The former editor of the Sun Herald who led the newspaper's Pulitzer-winning coverage of the aftermath of Hurricane Katrina will be inducted into the Mississippi Press Association Hall of Fame during its 150th Annual Convention in Biloxi June 24.
Tiner retired in 2015 after leading the Sun Herald newsroom for 15 years. The paper was awarded the Pulitzer Prize Gold Medal for Public Service in 2006 following its dogged coverage of the catastrophe and initial recovery efforts. Tiner and colleagues Marie Harris and Tony Biffle were also finalists that year for a Pulitzer recognizing editorial writing.
“We are very pleased and proud to induct Stan into the Association’s Hall of Fame,” said MPA President Joel McNeece, publisher of The Calhoun County Journal in Bruce. “He has been a tireless champion of transparency in government and of reporting to keep public officials accountable.
“His leadership of the Sun Herald newsroom during his entire tenure and specifically in the terrible days after the landfall of Katrina is a testament to what newspapers can achieve for the communities they serve.”
A native of Springhill, La., Tiner graduated from Louisiana Tech University and later was a Nieman Fellow at Harvard University. He is Vietnam War veteran, having served in the U.S. Marines.
He previously served as top editor at the Mobile Press Register, the Shreveport Journal and the Daily Oklahoman.
Tiner and his wife, Vickie, are the parents of three children and have four grandchildren.
For ticket information to the Hall of Fame banquet, contact the MPA office, 601-981-3060, or email Member Services Manager Monica Gilmer.
View a complete list of past Hall of Fame inductees by clicking here.
Julie Darling, a native of Natchez and a longtime sales manager for newspapers in Mississippi and Alabama, has joined Mississippi Press Services as marketing manager.
In her new role with MPS, Darling will oversee external marketing for MPS and its advertising programs, as well as lead new efforts to increase digital revenue and offerings. She also will assist with communications for MPA and marketing for the Association and its members.
“We are very fortunate to have someone with Julie’s background join MPS and the Association to help us in our cause to promote Mississippi newspaper media,” said Layne Bruce, MPA-MPS executive director. “She’s already hard at work making improvements in our message to prospective clients, as well as increasing our knowledge and implementation of digital advertising services.”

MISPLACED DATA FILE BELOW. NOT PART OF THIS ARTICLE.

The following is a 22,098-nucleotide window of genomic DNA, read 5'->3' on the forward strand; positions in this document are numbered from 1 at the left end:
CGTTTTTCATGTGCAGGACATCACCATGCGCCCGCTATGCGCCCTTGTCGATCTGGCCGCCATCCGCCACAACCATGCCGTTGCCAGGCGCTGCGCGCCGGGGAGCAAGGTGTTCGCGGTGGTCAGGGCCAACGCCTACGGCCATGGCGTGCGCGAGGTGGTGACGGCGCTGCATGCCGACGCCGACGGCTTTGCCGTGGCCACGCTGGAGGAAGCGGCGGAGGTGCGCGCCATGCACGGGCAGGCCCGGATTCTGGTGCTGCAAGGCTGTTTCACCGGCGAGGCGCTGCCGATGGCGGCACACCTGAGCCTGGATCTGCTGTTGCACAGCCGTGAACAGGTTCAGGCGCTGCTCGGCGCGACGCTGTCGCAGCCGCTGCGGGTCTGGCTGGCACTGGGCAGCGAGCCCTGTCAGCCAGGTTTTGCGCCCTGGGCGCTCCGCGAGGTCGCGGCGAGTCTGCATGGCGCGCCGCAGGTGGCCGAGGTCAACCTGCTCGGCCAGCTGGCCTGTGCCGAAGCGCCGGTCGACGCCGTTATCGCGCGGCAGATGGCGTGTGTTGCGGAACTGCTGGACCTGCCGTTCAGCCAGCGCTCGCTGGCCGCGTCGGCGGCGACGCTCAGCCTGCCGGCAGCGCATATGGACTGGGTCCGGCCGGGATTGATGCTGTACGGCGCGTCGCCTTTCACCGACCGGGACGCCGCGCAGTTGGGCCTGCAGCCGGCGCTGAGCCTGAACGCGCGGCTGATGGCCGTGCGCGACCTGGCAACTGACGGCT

She previously served as advertising director for The Cullman (Ala.) Times and retail advertising manager for The Natchez Democrat. Darling also has extensive experience as a freelance graphic artist.
Bruce said Darling will have a chance to visit and meet many MPA members at the 150th Annual Convention next month in Biloxi.
New overtime rules will go into effect in December
A new rule governing overtime pay for employees will create disruption at small newspapers and likely lead to more job cutbacks, National Newspaper Association President Chip Hutcheson, publisher of The Times-Leader in Princeton, KY, said today. He expressed disappointment that the U.S. Department of Labor had rejected calls by many small businesses to introduce a more modified and gradually-rising threshold that sets overtime-eligible employees apart from professional staff.
The new rule, which will go into effect Dec. 1, sets the threshold for overtime eligibility at $913 a week or $47,476 a year. The Labor Department reduced the threshold slightly from its original proposed rule last summer, which was proposed at $50,440. Employees earning an annual wage under the threshold will be required to report their time on a weekly basis and employers will be required to pay time-and-a-half for hours over 40 each week. The final rule did not change the so-called “duties test,” which spells out what sort of work employees must do to qualify as overtime-exempt.
When inaccurate quotes by the plaintiff can be defamatory
Earlier this year in Sioux City, Iowa, the presumptive Republican presidential nominee -- when describing the loyalty of his supporters -- said that he "could stand in the middle of Fifth Avenue and shoot somebody and I wouldn't lose any voters." The natural reaction upon first hearing this is stark incredulity: any political candidate who made such a statement would ordinarily be seriously politically damaged by it because it ordinarily raises fundamental questions about his character and judgment. A journalist's first impulse would be to check its accuracy because the media's publication of a materially inaccurate quote by a person that is defamatory can give rise to a claim for libel.
In the past there would ordinarily be no question about the authenticity of a person's statement about herself. The journalist would obtain a quote directly from the person in response during an interview or would report about a statement the person published orally or in print. As social media becomes in increasing source of information for journalists, ascertaining the authenticity of statements attributed to an individual on social media is going to become increasingly important.
A Lowndes County Chancery Judge has upheld an earlier ruling by the Mississippi Ethics Commission that the Columbus city council had engaged in meetings to circumvent the state’s Public Meetings Act. In a separate case recently, the commission also fined Mayor Robert Smith $500 for violating the Public Meetings Act… Joel McNeece, publisher of The Calhoun County Journal and current president of MPA-MPS, has been appointed to a term on the Board of Directors of the National Newspaper Association… Patricia Derian, widow of Hodding Carter, III, and a diplomat in the Carter Administration, died May 20. She was 86.